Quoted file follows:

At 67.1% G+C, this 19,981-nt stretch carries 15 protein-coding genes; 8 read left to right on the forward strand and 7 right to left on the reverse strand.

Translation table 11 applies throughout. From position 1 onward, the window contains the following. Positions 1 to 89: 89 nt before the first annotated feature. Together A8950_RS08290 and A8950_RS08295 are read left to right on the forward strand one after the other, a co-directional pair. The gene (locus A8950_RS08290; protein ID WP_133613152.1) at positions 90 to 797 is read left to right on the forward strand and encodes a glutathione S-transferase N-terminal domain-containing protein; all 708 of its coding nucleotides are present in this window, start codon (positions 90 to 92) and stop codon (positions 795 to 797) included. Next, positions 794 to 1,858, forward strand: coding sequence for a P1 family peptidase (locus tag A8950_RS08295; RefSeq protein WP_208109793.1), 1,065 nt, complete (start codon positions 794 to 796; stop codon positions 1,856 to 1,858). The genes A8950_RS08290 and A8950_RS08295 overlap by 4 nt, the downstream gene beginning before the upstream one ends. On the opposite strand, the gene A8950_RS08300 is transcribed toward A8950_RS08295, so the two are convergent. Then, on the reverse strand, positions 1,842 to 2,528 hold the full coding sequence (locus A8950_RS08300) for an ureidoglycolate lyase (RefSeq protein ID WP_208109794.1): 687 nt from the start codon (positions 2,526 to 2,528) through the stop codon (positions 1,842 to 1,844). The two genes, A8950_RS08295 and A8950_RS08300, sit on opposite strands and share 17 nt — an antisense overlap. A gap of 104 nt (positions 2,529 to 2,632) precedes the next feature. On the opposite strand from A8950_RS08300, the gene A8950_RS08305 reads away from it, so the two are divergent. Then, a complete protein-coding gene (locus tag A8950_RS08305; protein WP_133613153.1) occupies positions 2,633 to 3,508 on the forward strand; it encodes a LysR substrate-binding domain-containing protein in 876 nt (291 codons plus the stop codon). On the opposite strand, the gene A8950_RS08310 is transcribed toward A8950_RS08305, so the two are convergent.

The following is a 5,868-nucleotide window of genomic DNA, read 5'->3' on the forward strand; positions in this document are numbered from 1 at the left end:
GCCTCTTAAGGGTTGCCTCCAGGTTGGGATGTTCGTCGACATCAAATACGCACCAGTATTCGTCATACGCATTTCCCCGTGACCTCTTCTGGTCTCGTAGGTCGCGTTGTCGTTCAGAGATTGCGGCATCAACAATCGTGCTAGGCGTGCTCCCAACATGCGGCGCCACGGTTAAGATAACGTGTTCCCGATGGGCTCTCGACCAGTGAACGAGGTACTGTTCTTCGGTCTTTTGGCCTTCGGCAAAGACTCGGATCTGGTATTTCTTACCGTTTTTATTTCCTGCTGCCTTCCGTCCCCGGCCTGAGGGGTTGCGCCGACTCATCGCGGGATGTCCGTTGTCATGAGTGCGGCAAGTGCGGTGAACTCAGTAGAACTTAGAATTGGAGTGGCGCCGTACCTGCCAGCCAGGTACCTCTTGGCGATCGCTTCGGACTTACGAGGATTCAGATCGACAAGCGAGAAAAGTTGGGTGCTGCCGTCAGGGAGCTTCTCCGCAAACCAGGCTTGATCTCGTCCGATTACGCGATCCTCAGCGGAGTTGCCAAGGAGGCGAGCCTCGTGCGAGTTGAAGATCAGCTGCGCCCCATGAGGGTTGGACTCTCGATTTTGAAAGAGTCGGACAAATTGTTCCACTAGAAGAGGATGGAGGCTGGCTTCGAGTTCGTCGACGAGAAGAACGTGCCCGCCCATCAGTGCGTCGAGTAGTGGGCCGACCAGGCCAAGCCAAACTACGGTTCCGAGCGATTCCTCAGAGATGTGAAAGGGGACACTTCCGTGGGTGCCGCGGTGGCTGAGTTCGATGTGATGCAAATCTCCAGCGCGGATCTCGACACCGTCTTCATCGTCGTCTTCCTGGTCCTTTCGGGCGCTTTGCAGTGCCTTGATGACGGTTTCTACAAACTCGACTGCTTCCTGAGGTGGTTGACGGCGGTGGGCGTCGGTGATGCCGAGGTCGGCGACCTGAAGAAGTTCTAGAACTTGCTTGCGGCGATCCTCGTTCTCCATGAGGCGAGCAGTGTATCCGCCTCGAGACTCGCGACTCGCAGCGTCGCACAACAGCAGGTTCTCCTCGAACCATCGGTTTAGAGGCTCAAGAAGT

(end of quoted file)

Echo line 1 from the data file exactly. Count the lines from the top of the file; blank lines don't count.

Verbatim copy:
At 67.1% G+C, this 19,981-nt stretch carries 15 protein-coding genes; 8 read left to right on the forward strand and 7 right to left on the reverse strand.